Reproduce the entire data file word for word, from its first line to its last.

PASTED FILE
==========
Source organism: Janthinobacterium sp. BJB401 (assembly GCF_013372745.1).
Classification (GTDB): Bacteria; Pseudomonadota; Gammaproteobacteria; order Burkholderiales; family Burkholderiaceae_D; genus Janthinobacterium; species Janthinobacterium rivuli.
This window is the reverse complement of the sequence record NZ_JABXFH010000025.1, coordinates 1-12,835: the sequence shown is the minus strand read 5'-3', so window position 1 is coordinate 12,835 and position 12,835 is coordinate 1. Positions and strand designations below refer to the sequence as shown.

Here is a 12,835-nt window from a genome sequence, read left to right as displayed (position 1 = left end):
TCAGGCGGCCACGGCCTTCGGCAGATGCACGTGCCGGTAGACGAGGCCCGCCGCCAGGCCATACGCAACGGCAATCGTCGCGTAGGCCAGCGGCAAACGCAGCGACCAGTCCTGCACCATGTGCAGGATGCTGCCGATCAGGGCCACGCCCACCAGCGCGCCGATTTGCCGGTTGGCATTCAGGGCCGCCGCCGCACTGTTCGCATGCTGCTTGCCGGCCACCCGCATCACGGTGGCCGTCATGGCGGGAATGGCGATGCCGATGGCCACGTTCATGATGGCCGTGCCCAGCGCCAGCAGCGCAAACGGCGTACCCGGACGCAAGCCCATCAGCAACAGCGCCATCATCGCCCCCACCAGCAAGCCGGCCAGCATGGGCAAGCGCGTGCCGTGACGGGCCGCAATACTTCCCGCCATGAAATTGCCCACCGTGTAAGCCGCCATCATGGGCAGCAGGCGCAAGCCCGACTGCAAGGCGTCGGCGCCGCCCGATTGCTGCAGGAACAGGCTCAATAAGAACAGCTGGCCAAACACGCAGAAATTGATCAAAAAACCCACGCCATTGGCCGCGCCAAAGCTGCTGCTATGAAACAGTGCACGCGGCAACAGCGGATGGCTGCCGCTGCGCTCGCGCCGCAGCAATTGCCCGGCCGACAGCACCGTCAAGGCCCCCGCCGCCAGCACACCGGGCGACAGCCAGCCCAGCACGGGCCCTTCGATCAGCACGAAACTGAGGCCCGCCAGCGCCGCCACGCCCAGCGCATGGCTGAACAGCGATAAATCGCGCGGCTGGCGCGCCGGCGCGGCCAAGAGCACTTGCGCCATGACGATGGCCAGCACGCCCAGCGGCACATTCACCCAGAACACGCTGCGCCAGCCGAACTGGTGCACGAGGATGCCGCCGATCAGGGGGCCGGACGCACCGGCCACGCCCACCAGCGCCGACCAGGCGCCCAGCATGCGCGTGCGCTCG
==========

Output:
Source organism: Janthinobacterium sp. BJB401 (assembly GCF_013372745.1).
Classification (GTDB): Bacteria; Pseudomonadota; Gammaproteobacteria; order Burkholderiales; family Burkholderiaceae_D; genus Janthinobacterium; species Janthinobacterium rivuli.
This window is the reverse complement of the sequence record NZ_JABXFH010000025.1, coordinates 1-12,835: the sequence shown is the minus strand read 5'-3', so window position 1 is coordinate 12,835 and position 12,835 is coordinate 1. Positions and strand designations below refer to the sequence as shown.

Here is a 12,835-nt window from a genome sequence, read left to right as displayed (position 1 = left end):
TCAGGCGGCCACGGCCTTCGGCAGATGCACGTGCCGGTAGACGAGGCCCGCCGCCAGGCCATACGCAACGGCAATCGTCGCGTAGGCCAGCGGCAAACGCAGCGACCAGTCCTGCACCATGTGCAGGATGCTGCCGATCAGGGCCACGCCCACCAGCGCGCCGATTTGCCGGTTGGCATTCAGGGCCGCCGCCGCACTGTTCGCATGCTGCTTGCCGGCCACCCGCATCACGGTGGCCGTCATGGCGGGAATGGCGATGCCGATGGCCACGTTCATGATGGCCGTGCCCAGCGCCAGCAGCGCAAACGGCGTACCCGGACGCAAGCCCATCAGCAACAGCGCCATCATCGCCCCCACCAGCAAGCCGGCCAGCATGGGCAAGCGCGTGCCGTGACGGGCCGCAATACTTCCCGCCATGAAATTGCCCACCGTGTAAGCCGCCATCATGGGCAGCAGGCGCAAGCCCGACTGCAAGGCGTCGGCGCCGCCCGATTGCTGCAGGAACAGGCTCAATAAGAACAGCTGGCCAAACACGCAGAAATTGATCAAAAAACCCACGCCATTGGCCGCGCCAAAGCTGCTGCTATGAAACAGTGCACGCGGCAACAGCGGATGGCTGCCGCTGCGCTCGCGCCGCAGCAATTGCCCGGCCGACAGCACCGTCAAGGCCCCCGCCGCCAGCACACCGGGCGACAGCCAGCCCAGCACGGGCCCTTCGATCAGCACGAAACTGAGGCCCGCCAGCGCCGCCACGCCCAGCGCATGGCTGAACAGCGATAAATCGCGCGGCTGGCGCGCCGGCGCGGCCAAGAGCACTTGCGCCATGACGATGGCCAGCACGCCCAGCGGCACATTCACCCAGAACACGCTGCGCCAGCCGAACTGGTGCACGAGGATGCCGCCGATCAGGGGGCCGGACGCACCGGCCACGCCCACCAGCGCCGACCAGGCGCCCAGCATGCGCGTGCGCTCG